Title:
Endodontic instruments
Kind Code:
A1


Abstract:
The present invention provides an improved endodontic instrument. The instrument can be constructed of a ribbon of material such as any material that has a suitable edge for cutting and can be twisted or bent into any desired shape. The ribbon can be made of a metal, a polymeric film or combinations thereof. The ribbon can have a straight edge or a serrated one. The instrument is in the shape of a cone, tapering towards one end. It has a hollow interior and cutting edges disposed in a helical pattern along its length. The instrument can perform various or all of the functions of any endodontic instrument used in the root canal procedure.



Inventors:
Rosenblood, Kenneth (Los Angeles, CA, US)
Quan, Nancy N. (North Hills, CA, US)
Application Number:
11/305173
Publication Date:
06/15/2006
Filing Date:
12/15/2005
Assignee:
Discus Dental Impressions, Inc.
Primary Class:
International Classes:
A61C5/02
View Patent Images:
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Primary Examiner:
PATEL, YOGESH P
Attorney, Agent or Firm:
DISCUS DENTAL, LLC (Los Angeles, CA, US)
Claims:
1. An endodontic instrument comprising a substantially cone-shaped shank, wherein said shank has a tip at one end and a base at the other end with a length in between, and includes a plurality of turns of a ribbon, said ribbon winding telescopingly along a longitudinal axis of the cone, from the base to the tip of the cone.

2. The endodontic instrument of claim 1 wherein said shank comprises a substantially hollow interior.

3. The endodontic instrument of claim 1 wherein said turns of the ribbon are arranged in such a manner that at least a portion of one turn in the winding overlaps at least a portion of another turn immediately adjacent to it in the winding.

4. The endodontic instrument of claim 1 wherein said turns of ribbon have respective interior and exterior surfaces, and are arranged such that at least a portion of the interior surface of one turn contacts at least a portion of the exterior surface of the turn that immediately follows it.

5. The endodontic instrument of claim 1 wherein said turns of ribbon have respective interior and exterior surfaces, and are arranged such that at least a portion of the interior surface of one turn contacts at least a portion of the exterior surface of the turn that immediately precedes it.

6. The endodontic instrument of claim 1 wherein at least one of said turns of ribbon comprises an exposed edge.

7. The endodontic instrument of claim 2 wherein said substantially hollow interior is adapted for performing at least one of a delivering, a filling and a compacting function.

8. The endodontic instrument of claim 1 wherein said ribbon comprises a material selected from the group of a metal, a polymeric material and mixtures thereof.

9. The endodontic instrument of claim 1 wherein said ribbon comprises an abrading working surface, said surface having a plurality of diamond particles.

10. The endodontic instrument of claim 1 wherein said ribbon comprises an abrading working surface, said abrading surface including a flexible diamond-like carbon (DLC) coating.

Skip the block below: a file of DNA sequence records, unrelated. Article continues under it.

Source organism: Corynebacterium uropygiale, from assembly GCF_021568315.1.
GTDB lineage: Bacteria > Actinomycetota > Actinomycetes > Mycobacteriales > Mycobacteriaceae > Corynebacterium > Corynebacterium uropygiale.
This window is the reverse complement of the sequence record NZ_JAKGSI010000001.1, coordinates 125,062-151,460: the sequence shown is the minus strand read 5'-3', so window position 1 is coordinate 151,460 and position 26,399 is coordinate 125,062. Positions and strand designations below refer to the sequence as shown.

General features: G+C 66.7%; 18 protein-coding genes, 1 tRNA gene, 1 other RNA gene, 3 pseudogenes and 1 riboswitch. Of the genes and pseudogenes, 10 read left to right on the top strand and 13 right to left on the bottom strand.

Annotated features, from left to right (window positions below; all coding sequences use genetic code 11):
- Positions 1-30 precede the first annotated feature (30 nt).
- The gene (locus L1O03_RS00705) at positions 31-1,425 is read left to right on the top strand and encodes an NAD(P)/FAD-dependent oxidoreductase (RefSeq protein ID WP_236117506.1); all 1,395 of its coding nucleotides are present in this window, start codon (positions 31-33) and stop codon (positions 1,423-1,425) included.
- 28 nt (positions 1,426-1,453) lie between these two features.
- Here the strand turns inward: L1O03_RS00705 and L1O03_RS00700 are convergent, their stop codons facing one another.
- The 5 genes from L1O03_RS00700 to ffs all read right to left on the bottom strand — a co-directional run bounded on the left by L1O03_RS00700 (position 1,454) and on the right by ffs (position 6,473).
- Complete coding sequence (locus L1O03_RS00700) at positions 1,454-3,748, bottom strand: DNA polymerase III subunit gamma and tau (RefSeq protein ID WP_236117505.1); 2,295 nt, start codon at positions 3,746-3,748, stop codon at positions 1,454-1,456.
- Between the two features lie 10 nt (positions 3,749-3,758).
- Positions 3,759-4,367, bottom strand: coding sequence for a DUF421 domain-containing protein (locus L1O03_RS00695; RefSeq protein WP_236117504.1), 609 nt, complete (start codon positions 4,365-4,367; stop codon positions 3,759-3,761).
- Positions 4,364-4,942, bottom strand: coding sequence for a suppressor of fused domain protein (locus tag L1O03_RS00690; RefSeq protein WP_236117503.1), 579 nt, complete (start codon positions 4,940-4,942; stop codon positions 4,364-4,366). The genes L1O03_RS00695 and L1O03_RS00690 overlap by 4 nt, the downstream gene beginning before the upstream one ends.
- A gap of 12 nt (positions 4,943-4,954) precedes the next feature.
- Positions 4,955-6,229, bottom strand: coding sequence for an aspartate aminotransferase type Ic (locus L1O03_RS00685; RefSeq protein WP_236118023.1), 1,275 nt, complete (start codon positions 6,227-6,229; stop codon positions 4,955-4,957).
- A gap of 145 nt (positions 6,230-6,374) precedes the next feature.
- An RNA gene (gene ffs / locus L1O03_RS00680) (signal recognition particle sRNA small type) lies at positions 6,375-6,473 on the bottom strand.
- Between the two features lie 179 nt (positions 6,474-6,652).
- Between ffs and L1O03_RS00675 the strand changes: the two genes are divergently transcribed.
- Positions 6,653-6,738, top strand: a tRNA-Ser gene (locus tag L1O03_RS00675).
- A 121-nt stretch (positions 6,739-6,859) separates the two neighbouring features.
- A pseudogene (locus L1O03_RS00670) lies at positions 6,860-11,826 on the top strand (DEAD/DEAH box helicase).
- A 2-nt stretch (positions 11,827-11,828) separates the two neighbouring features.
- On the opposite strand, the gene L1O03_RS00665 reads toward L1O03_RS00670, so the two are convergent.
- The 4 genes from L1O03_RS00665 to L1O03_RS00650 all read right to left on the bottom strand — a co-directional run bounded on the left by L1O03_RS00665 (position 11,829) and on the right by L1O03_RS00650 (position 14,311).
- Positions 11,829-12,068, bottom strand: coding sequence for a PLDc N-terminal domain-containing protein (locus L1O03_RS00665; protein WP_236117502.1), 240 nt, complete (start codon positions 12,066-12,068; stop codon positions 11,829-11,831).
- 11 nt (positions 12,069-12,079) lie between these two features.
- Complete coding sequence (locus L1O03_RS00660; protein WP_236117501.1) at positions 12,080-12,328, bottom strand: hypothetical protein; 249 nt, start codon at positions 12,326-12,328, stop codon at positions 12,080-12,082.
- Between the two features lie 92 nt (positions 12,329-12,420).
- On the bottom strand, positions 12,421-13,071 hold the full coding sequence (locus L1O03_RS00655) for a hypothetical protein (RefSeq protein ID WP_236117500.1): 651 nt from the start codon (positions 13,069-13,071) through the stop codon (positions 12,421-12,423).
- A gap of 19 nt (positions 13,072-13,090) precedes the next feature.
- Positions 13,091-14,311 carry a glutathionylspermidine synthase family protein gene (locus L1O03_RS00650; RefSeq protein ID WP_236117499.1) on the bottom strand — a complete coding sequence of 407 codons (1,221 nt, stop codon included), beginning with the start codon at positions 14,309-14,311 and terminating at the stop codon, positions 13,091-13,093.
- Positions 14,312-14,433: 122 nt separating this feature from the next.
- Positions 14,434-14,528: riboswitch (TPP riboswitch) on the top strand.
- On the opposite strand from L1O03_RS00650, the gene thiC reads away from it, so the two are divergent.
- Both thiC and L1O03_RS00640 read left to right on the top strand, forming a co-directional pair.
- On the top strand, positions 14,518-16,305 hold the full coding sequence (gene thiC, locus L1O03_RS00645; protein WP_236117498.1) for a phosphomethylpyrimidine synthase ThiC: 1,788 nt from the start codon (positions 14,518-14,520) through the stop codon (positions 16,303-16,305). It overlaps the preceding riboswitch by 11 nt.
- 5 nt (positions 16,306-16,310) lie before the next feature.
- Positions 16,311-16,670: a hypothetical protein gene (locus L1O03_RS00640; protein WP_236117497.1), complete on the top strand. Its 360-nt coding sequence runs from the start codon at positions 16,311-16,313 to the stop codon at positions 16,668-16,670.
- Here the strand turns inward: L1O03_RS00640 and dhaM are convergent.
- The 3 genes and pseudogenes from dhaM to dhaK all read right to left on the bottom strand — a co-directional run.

11. The endodontic instrument of claim 1 wherein said ribbon comprises an abrading working surface, said abrading surface further including a titanium nitride coating.

12. The endodontic instrument of claim 8 wherein said metal is selected from the group consisting of stainless steel, Ni/Ti alloys, amorphous metals and combinations thereof.

13. The endodontic instrument of claim 1 wherein said polymeric material is selected from a group consisting of polyethylene, polypropylene, polybutylene, polystyrene, polyester, acrylic polymers, polyvinylchloride, polyamide, polyetherimide, copolymer of polycarbonate and isophthalate terephthalate resorcinol resin, a composite of polycarbonate and polybutyleneterephthalate, liquid crystal polymers and mixtures thereof.

14. The endodontic instrument of claim 1 wherein said instrument comprises varying diameters along its length, with a largest diameter at said base and a smallest diameter at said tip.

15. The endodontic instrument of claim 1 wherein said instrument is adapted to be compressed and extended along a longitudinal axis thereof.

16. The endodontic instrument of claim 1 wherein said instrument has a length along said longitudinal axis, said length being adjustable responsive to a change in a number of said plurality of turns of said ribbon.

17. The endodontic instrument of claim 1 wherein said instrument has a local diameter, said local diameter being disposed substantially perpendicular to said longitudinal axis, said local diameter being adjustable responsive to a change in a number of said plurality of turns of said ribbon.

18. The endodontic instrument of claim 1 wherein said instrument is adapted to be coupled to a rotating dental handpiece.

19. The endodontic instrument of claim 1 wherein said ribbon comprises interior and exterior surfaces, at least a portion of at least one of the surfaces including at least one of a flexible diamond-like carbon (DLC) coating and a titanium nitride coating.

20. An endodontic instrument comprising: a substantially conical shank, said shank including a plurality of turns of a ribbon, said ribbon being disposed helically along a longitudinal axis of said shank, said helically disposed ribbon including a first larger diameter turn at a base of said shank and a second smaller diameter turn at a tip of said shank, said ribbon including an edge adapted to be used as a cutting edge.

21. The endodontic instrument of claim 20 wherein at least a portion of a third turn of said ribbon overlaps at least a portion of a fourth turn of said ribbon, said third and fourth turns being disposed adjacent one another.